Matrix metalloproteinases during wound healing – a double edged sword

Joan Röhl, Rachael Z. Murray

Research output: Contribution to journalArticleResearchpeer-review


The extracellular matrix (ECM) provides a framework for cells and gives skin its tensile strength and elasticity. Loss of its integrity necessitates the clearing of damaged components and the deposition of firstly a provisional matrix and later remodelling of the ECM to support a functionally intact tissue. Matrix metalloproteinases (MMPs) are an important family of enzymes that function in the breakdown of the ECM and modulate
the function of many biologically active molecules housed in the ECM. Through their enzymatic actions MMPs play a role in fundamental processes such as immune cell infiltration and ECM remodelling during wound repair. Their tight control is necessary for timely wound healing and excessive MMP activity participates in the development and persistence of chronic wounds, while reduced activity contributes to fibrosis. A number of inhibitors have been designed to target this activity and improve wound healing with limited success. Novel strategies are currently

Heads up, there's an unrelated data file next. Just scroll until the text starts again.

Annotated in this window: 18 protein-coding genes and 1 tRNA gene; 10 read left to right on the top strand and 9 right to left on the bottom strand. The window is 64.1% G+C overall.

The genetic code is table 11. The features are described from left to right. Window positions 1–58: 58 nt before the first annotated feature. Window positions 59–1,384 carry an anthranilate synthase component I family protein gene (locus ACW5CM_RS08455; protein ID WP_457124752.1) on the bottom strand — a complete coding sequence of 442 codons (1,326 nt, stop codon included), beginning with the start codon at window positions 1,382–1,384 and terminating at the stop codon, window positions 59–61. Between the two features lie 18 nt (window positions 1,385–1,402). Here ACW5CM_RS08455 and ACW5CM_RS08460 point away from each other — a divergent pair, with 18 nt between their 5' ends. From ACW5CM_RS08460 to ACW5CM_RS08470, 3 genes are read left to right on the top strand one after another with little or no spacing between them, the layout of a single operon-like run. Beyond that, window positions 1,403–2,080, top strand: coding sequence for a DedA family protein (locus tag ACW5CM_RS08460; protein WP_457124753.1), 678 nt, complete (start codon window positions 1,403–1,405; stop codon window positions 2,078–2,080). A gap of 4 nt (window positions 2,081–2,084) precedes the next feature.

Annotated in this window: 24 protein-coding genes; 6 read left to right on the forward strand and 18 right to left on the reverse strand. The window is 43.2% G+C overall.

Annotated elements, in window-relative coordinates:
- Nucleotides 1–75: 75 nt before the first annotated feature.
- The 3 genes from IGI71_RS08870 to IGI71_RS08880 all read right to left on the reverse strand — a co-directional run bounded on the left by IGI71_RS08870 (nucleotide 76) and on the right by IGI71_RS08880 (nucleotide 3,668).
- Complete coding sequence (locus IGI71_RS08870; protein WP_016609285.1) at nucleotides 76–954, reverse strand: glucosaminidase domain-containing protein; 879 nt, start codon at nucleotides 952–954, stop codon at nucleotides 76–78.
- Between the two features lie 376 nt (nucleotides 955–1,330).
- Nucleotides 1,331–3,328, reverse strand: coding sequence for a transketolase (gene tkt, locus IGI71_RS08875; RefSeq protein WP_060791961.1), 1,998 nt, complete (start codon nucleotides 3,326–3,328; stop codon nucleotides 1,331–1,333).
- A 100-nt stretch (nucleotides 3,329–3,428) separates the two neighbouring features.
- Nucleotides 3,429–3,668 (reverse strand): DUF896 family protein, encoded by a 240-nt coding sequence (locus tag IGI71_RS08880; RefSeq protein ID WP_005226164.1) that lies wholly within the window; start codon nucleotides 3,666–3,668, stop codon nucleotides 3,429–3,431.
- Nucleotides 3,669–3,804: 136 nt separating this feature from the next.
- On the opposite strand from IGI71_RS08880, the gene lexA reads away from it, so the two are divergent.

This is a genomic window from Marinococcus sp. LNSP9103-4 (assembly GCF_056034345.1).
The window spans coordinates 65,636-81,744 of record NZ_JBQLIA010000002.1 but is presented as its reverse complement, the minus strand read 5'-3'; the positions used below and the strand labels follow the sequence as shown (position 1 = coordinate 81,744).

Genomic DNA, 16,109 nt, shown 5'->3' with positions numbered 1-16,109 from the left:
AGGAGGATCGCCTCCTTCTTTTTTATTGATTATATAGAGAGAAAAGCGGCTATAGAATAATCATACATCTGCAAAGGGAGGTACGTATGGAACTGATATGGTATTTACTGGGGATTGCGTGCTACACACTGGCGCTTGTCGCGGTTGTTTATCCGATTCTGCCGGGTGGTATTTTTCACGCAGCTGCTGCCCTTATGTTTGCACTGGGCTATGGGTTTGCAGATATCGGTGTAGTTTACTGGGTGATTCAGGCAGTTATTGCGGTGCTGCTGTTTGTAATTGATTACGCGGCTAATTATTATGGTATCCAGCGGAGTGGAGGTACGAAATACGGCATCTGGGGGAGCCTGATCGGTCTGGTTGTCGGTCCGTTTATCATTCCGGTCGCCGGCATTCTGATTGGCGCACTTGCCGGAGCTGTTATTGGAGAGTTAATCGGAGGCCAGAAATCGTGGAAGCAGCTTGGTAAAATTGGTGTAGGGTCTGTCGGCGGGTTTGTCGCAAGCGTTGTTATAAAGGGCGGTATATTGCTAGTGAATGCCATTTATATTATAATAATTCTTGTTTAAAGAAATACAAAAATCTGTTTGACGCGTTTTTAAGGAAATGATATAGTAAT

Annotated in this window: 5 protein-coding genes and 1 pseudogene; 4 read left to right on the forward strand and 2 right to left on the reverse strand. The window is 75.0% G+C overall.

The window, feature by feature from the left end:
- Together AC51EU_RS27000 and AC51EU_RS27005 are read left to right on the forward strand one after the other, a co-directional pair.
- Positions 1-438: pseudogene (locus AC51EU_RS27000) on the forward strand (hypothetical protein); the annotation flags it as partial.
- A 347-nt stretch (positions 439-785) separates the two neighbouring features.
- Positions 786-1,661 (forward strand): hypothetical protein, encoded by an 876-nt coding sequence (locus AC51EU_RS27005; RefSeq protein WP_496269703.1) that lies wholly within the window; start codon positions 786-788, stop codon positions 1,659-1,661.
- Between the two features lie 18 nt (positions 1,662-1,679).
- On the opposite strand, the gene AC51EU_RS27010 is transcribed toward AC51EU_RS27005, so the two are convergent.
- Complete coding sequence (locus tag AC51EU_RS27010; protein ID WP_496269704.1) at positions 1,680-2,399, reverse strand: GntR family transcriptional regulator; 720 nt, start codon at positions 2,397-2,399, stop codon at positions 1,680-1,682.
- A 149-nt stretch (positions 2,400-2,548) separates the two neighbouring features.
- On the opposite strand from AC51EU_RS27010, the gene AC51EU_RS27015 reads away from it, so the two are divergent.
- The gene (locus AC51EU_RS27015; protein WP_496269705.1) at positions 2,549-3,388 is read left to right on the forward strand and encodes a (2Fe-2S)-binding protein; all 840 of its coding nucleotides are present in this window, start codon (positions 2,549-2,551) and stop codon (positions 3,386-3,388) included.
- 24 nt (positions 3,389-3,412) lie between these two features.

being investigated to improve wound healing by targeting MMP modulating molecules.
Original languageEnglish
Pages (from-to)174-182
JournalWound Practice and Research
Publication statusPublished - Nov 2013
Externally publishedYes


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